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Cinematic games has published an article called "Cinemascope: Designers and the movies they love". It starts with:

"More and more, developers say they want players of their games to feel as if they were really playing a movie. For better or worse, "interactive movies" are the way things are headed. We decided to ask developers at the forefront of cinematic games which movies they liked best, who their favorite directors were, and what they've learned from all this."

It is not clear to me whether the people who wrote this know what they are talking about. The current trend, as I see it, is for movies to have similar production values and methods as movies, but few developers still talk about making "interactive movies". This idea died about, what, six years ago? Around the time when the big Hollywood studios realized they didn't get interactivity, and sold the game studios to the big toy companies, who later sold them to the big French companies, and so on.

The article goes on to list the answers of various developers, and then desperately tries to suggest plausible connections between Gabe Newell's love of Kiki's Delivery Service ("you won't find any headcrabs here") and Half-Life, or between Fumito Ueda's favorite, Mauvais Sang (a French thriller) and the excellent Ico. They finally give up when Takayuki Kawagoe, the designer of Jet Set Radio, lists Some Kind of Wonderful, a John Hughes 80s teen film, as one of his favorites, and don't even try to link the work of Warren Spector with one of the many movies he mentions: The Searchers.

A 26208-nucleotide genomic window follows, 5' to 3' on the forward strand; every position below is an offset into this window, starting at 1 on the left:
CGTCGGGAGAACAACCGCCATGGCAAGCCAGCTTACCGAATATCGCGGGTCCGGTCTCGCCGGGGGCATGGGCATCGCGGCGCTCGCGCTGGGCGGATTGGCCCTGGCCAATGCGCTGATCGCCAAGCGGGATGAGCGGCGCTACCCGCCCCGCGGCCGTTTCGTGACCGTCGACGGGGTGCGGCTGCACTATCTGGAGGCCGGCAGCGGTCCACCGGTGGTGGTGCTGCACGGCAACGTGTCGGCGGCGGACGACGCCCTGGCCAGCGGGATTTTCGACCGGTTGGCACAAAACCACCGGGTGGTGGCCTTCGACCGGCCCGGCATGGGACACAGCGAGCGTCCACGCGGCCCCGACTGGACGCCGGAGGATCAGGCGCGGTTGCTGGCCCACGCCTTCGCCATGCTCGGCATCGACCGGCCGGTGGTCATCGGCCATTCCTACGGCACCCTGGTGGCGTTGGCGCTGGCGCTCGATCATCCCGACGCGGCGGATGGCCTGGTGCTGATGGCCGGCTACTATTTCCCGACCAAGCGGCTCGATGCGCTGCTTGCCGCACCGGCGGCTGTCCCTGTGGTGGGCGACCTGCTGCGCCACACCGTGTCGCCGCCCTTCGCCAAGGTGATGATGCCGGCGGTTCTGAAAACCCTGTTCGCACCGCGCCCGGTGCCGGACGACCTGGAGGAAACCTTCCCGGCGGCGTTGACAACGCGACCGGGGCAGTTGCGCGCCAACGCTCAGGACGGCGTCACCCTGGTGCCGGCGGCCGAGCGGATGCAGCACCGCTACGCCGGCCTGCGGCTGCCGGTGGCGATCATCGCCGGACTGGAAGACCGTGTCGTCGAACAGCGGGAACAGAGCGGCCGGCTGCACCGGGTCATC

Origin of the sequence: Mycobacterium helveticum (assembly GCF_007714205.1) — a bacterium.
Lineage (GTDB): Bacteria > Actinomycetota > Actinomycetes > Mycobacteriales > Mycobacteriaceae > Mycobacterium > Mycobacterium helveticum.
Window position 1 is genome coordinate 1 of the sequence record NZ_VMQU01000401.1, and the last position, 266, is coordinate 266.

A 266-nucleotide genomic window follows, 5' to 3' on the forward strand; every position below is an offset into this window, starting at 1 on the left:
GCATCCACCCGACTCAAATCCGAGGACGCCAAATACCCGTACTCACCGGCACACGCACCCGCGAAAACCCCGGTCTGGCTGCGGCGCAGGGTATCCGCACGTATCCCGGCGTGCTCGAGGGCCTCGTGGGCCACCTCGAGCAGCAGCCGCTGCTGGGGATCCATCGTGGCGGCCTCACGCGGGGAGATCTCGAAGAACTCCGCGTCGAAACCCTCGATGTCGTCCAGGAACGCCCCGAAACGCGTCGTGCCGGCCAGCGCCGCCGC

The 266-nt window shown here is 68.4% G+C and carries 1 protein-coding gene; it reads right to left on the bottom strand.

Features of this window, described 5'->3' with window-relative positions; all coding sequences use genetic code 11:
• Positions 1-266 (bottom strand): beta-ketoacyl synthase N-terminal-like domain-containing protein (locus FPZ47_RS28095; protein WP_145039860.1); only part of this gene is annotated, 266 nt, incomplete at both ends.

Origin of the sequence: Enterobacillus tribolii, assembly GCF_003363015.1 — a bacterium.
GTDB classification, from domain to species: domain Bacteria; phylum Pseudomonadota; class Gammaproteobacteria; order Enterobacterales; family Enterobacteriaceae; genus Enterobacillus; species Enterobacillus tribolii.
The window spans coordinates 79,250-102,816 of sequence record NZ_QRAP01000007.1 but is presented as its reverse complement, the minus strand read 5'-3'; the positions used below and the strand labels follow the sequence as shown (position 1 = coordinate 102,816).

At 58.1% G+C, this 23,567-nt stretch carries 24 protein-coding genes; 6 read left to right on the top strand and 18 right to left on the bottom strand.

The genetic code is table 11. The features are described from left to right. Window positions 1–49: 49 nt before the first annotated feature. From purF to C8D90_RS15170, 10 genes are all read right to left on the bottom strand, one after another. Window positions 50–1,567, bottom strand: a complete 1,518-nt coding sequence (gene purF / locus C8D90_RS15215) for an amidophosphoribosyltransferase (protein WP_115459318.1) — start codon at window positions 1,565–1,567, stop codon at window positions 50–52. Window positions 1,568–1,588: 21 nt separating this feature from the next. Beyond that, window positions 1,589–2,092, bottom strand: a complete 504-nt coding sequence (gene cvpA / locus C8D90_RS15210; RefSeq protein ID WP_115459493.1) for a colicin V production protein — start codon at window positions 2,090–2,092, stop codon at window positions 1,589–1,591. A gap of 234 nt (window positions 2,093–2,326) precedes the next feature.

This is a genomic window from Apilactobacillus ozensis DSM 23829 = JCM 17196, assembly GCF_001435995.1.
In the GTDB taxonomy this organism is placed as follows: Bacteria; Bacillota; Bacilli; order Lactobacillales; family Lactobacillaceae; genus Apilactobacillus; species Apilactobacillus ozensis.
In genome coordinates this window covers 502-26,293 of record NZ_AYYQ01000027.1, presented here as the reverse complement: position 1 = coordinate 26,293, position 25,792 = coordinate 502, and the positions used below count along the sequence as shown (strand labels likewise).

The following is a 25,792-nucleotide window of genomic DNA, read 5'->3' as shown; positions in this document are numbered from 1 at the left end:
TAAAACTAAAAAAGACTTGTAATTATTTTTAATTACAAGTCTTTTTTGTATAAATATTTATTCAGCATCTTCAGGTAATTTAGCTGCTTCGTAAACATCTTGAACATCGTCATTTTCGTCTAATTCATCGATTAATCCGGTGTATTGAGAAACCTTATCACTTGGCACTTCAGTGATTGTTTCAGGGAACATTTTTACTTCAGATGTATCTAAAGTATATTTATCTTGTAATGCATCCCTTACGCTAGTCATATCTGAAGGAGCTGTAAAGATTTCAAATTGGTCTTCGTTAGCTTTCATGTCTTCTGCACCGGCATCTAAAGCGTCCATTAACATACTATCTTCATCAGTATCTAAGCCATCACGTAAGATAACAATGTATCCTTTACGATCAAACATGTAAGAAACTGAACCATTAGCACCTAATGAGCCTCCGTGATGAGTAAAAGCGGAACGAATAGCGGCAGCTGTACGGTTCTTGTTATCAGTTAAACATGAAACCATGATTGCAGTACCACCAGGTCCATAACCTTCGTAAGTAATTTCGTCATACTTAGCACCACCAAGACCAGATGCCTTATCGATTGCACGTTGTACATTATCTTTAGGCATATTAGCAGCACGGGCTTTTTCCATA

Xbox Live launch event

I just came from the Xbox Live launch event, that is, the event to celebrate the launch of Xbox Live in several European countries, among which Austria. It was being held in another part of the building our office is in.

It started in a cinema, with a short movie featuring various Xbox Live players, one of whom was, of course, female (click here, scroll down). Then there were short speeches by people from Microsoft Austria, Xbox, Telekom Austria (the incumbent telecom and ADSL operator), and UPC Telekabel (a major European cable and broadband provider). Then there was a short movie featuring an annoying American dude called Matt and his no-life friends. Then there were promises of live music by musicians with actual names, and catered food, in the Xbox Live club.